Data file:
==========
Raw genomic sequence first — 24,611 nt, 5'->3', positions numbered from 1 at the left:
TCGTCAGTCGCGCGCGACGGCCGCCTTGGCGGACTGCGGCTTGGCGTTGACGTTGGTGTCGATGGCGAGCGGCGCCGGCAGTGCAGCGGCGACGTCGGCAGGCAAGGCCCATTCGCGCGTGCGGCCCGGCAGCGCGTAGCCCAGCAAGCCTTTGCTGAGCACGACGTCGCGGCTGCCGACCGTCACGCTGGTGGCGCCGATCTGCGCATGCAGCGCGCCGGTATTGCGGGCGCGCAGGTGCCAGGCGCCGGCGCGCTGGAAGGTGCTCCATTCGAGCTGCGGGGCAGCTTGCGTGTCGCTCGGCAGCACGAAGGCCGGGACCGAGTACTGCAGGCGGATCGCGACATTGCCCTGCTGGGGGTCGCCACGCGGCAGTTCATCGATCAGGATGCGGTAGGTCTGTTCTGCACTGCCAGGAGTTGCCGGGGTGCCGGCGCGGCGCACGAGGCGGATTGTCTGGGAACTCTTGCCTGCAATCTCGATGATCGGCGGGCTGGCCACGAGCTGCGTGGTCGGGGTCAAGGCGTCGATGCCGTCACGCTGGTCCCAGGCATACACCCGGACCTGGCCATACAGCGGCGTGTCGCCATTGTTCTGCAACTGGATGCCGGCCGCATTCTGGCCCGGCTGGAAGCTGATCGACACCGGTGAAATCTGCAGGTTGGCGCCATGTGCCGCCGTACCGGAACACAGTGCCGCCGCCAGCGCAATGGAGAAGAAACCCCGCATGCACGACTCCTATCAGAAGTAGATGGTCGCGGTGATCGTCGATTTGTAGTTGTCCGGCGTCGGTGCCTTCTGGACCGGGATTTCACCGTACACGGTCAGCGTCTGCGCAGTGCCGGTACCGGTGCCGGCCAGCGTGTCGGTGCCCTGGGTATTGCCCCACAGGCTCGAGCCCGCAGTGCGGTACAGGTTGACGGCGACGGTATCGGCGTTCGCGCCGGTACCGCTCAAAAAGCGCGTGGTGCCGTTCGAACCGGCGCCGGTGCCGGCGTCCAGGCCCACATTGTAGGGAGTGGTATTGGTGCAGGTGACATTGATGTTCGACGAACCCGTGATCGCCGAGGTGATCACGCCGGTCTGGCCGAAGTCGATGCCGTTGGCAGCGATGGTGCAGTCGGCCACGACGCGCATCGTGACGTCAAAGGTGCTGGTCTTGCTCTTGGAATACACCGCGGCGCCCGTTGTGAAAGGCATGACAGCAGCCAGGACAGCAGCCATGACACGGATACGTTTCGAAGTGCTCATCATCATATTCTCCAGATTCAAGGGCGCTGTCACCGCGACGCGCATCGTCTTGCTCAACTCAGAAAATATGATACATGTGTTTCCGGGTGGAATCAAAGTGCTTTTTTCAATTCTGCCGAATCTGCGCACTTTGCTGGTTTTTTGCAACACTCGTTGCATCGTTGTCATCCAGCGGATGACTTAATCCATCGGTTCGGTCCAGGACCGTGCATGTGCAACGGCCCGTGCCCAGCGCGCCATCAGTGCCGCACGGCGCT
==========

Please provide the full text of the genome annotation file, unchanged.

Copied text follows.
Raw genomic sequence first — 24,611 nt, 5'->3', positions numbered from 1 at the left:
TCGTCAGTCGCGCGCGACGGCCGCCTTGGCGGACTGCGGCTTGGCGTTGACGTTGGTGTCGATGGCGAGCGGCGCCGGCAGTGCAGCGGCGACGTCGGCAGGCAAGGCCCATTCGCGCGTGCGGCCCGGCAGCGCGTAGCCCAGCAAGCCTTTGCTGAGCACGACGTCGCGGCTGCCGACCGTCACGCTGGTGGCGCCGATCTGCGCATGCAGCGCGCCGGTATTGCGGGCGCGCAGGTGCCAGGCGCCGGCGCGCTGGAAGGTGCTCCATTCGAGCTGCGGGGCAGCTTGCGTGTCGCTCGGCAGCACGAAGGCCGGGACCGAGTACTGCAGGCGGATCGCGACATTGCCCTGCTGGGGGTCGCCACGCGGCAGTTCATCGATCAGGATGCGGTAGGTCTGTTCTGCACTGCCAGGAGTTGCCGGGGTGCCGGCGCGGCGCACGAGGCGGATTGTCTGGGAACTCTTGCCTGCAATCTCGATGATCGGCGGGCTGGCCACGAGCTGCGTGGTCGGGGTCAAGGCGTCGATGCCGTCACGCTGGTCCCAGGCATACACCCGGACCTGGCCATACAGCGGCGTGTCGCCATTGTTCTGCAACTGGATGCCGGCCGCATTCTGGCCCGGCTGGAAGCTGATCGACACCGGTGAAATCTGCAGGTTGGCGCCATGTGCCGCCGTACCGGAACACAGTGCCGCCGCCAGCGCAATGGAGAAGAAACCCCGCATGCACGACTCCTATCAGAAGTAGATGGTCGCGGTGATCGTCGATTTGTAGTTGTCCGGCGTCGGTGCCTTCTGGACCGGGATTTCACCGTACACGGTCAGCGTCTGCGCAGTGCCGGTACCGGTGCCGGCCAGCGTGTCGGTGCCCTGGGTATTGCCCCACAGGCTCGAGCCCGCAGTGCGGTACAGGTTGACGGCGACGGTATCGGCGTTCGCGCCGGTACCGCTCAAAAAGCGCGTGGTGCCGTTCGAACCGGCGCCGGTGCCGGCGTCCAGGCCCACATTGTAGGGAGTGGTATTGGTGCAGGTGACATTGATGTTCGACGAACCCGTGATCGCCGAGGTGATCACGCCGGTCTGGCCGAAGTCGATGCCGTTGGCAGCGATGGTGCAGTCGGCCACGACGCGCATCGTGACGTCAAAGGTGCTGGTCTTGCTCTTGGAATACACCGCGGCGCCCGTTGTGAAAGGCATGACAGCAGCCAGGACAGCAGCCATGACACGGATACGTTTCGAAGTGCTCATCATCATATTCTCCAGATTCAAGGGCGCTGTCACCGCGACGCGCATCGTCTTGCTCAACTCAGAAAATATGATACATGTGTTTCCGGGTGGAATCAAAGTGCTTTTTTCAATTCTGCCGAATCTGCGCACTTTGCTGGTTTTTTGCAACACTCGTTGCATCGTTGTCATCCAGCGGATGACTTAATCCATCGGTTCGGTCCAGGACCGTGCATGTGCAACGGCCCGTGCCCAGCGCGCCATCAGTGCCGCACGGCGCT